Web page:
Cook County Commissioners Sour on Sugary Drinks Tax

Cook County Commissioners Sour on Sugary Drinks Tax

Nanny staters are gonna nanny state.

Despite warnings from Cook County Board President Toni Preckwinkle of steep budget cuts across the county if her pop tax was repealed, the Cook County Board Committee rejected her sweetened beverage tax 15-1 on Tuesday, Oct. 10, after a almost four-hour session.

On a 15-2 vote, the Cook County Board of Commissioners on Wednesday repealed the penny-an-ounce levy on sweetened beverages it passed last November.

County Board Commissioner Richard Boykin, who has led the charge against the tax, has proposed cutting spending and eliminating vacant positions to make up for the revenue generated by the tax, which added 68 cents to the price of a 2-liter bottle and 72 cents to the cost of a six-pack. "Beverage taxes just don't work and we look forward to December 1st".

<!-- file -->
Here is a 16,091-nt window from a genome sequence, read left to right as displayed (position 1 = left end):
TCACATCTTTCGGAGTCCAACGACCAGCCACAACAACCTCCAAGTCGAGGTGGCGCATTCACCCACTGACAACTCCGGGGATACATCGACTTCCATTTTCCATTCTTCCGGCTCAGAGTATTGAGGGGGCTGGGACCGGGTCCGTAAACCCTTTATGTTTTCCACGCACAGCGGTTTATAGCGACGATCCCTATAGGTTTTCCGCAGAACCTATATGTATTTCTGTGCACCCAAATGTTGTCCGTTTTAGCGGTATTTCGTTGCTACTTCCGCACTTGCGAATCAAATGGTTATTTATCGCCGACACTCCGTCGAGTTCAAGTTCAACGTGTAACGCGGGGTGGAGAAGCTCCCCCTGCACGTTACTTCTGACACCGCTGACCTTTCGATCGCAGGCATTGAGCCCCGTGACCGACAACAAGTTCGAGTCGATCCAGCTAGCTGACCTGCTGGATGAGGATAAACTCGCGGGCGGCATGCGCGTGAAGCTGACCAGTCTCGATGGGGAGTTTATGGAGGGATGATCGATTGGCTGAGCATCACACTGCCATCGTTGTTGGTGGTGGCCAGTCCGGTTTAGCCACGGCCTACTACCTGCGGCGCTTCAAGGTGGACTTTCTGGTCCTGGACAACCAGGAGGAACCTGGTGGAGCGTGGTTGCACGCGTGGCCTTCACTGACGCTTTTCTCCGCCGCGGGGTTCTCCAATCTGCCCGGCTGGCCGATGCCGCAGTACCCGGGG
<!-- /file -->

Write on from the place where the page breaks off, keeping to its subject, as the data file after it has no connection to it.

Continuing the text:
Bloomberg has taken his anti-soda campaign nationally with little success. "I voted Wednesday - along with Commissioner Jerry Butler - to keep Cook County's sweetened beverage tax because it was a tax on a small number of people rather than a general sales or property tax on all". "Beverage taxes are really a money grab that has nothing to do with public health".

Additionally, Chicago-area retailers demonstrated that they were losing sales as consumers seeking to avoid the tax started shopping in collar counties and in for beverages, as well as other groceries.

Grace, secretary-treasurer of Teamsters Local 830, called on Mayor Jim Kenney and City Council to repeal the city's own sweetened beverage tax.

"And yet in this tax and spend, Democrat-run city, consumers forced the city council to cough up their recent tax hike and repeal the soda tax", Grover Norquist, president of the anti-tax Americans for Tax Reform, said in a statement. For instance, he said, a sweet bottled drink would be taxed while a similar beverage from a barista would be exempt.

After initially trying to absorb the tax, Powell said he had to raise drink prices to transfer the burden to customers when revenue declined.